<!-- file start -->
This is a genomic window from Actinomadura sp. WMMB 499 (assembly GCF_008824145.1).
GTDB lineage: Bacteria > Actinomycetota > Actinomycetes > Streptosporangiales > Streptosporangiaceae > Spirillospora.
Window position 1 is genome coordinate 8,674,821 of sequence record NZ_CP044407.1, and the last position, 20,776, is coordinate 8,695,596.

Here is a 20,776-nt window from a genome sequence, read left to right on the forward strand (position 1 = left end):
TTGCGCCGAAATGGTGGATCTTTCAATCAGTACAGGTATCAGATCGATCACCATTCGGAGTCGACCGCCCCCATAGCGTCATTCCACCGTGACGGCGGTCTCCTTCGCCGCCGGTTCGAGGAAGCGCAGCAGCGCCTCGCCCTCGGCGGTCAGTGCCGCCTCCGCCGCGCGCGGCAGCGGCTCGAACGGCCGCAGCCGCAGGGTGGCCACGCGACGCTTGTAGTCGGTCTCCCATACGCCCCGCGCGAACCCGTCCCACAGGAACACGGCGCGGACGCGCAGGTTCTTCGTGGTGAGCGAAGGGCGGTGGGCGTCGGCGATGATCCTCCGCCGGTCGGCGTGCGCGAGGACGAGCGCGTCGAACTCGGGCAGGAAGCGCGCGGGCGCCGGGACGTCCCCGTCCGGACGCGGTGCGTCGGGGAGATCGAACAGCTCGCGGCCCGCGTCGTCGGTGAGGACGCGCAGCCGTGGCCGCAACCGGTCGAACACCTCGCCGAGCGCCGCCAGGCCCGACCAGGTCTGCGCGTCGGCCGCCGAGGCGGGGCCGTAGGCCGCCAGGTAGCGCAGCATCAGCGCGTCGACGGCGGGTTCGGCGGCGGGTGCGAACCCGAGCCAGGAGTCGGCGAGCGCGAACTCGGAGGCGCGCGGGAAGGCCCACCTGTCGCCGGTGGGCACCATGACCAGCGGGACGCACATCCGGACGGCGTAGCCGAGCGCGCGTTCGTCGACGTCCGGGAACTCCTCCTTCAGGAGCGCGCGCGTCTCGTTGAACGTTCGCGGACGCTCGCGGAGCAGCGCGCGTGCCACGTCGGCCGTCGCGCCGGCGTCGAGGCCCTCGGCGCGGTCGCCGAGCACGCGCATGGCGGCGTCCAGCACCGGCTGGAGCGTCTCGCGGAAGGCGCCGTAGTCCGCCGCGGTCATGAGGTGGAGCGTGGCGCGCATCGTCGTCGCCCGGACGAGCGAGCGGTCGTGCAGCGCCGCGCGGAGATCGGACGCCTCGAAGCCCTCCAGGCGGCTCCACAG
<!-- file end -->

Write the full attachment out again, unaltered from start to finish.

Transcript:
This is a genomic window from Actinomadura sp. WMMB 499 (assembly GCF_008824145.1).
GTDB lineage: Bacteria > Actinomycetota > Actinomycetes > Streptosporangiales > Streptosporangiaceae > Spirillospora.
Window position 1 is genome coordinate 8,674,821 of sequence record NZ_CP044407.1, and the last position, 20,776, is coordinate 8,695,596.

Here is a 20,776-nt window from a genome sequence, read left to right on the forward strand (position 1 = left end):
TTGCGCCGAAATGGTGGATCTTTCAATCAGTACAGGTATCAGATCGATCACCATTCGGAGTCGACCGCCCCCATAGCGTCATTCCACCGTGACGGCGGTCTCCTTCGCCGCCGGTTCGAGGAAGCGCAGCAGCGCCTCGCCCTCGGCGGTCAGTGCCGCCTCCGCCGCGCGCGGCAGCGGCTCGAACGGCCGCAGCCGCAGGGTGGCCACGCGACGCTTGTAGTCGGTCTCCCATACGCCCCGCGCGAACCCGTCCCACAGGAACACGGCGCGGACGCGCAGGTTCTTCGTGGTGAGCGAAGGGCGGTGGGCGTCGGCGATGATCCTCCGCCGGTCGGCGTGCGCGAGGACGAGCGCGTCGAACTCGGGCAGGAAGCGCGCGGGCGCCGGGACGTCCCCGTCCGGACGCGGTGCGTCGGGGAGATCGAACAGCTCGCGGCCCGCGTCGTCGGTGAGGACGCGCAGCCGTGGCCGCAACCGGTCGAACACCTCGCCGAGCGCCGCCAGGCCCGACCAGGTCTGCGCGTCGGCCGCCGAGGCGGGGCCGTAGGCCGCCAGGTAGCGCAGCATCAGCGCGTCGACGGCGGGTTCGGCGGCGGGTGCGAACCCGAGCCAGGAGTCGGCGAGCGCGAACTCGGAGGCGCGCGGGAAGGCCCACCTGTCGCCGGTGGGCACCATGACCAGCGGGACGCACATCCGGACGGCGTAGCCGAGCGCGCGTTCGTCGACGTCCGGGAACTCCTCCTTCAGGAGCGCGCGCGTCTCGTTGAACGTTCGCGGACGCTCGCGGAGCAGCGCGCGTGCCACGTCGGCCGTCGCGCCGGCGTCGAGGCCCTCGGCGCGGTCGCCGAGCACGCGCATGGCGGCGTCCAGCACCGGCTGGAGCGTCTCGCGGAAGGCGCCGTAGTCCGCCGCGGTCATGAGGTGGAGCGTGGCGCGCATCGTCGTCGCCCGGACGAGCGAGCGGTCGTGCAGCGCCGCGCGGAGATCGGACGCCTCGAAGCCCTCCAGGCGGCTCCACAG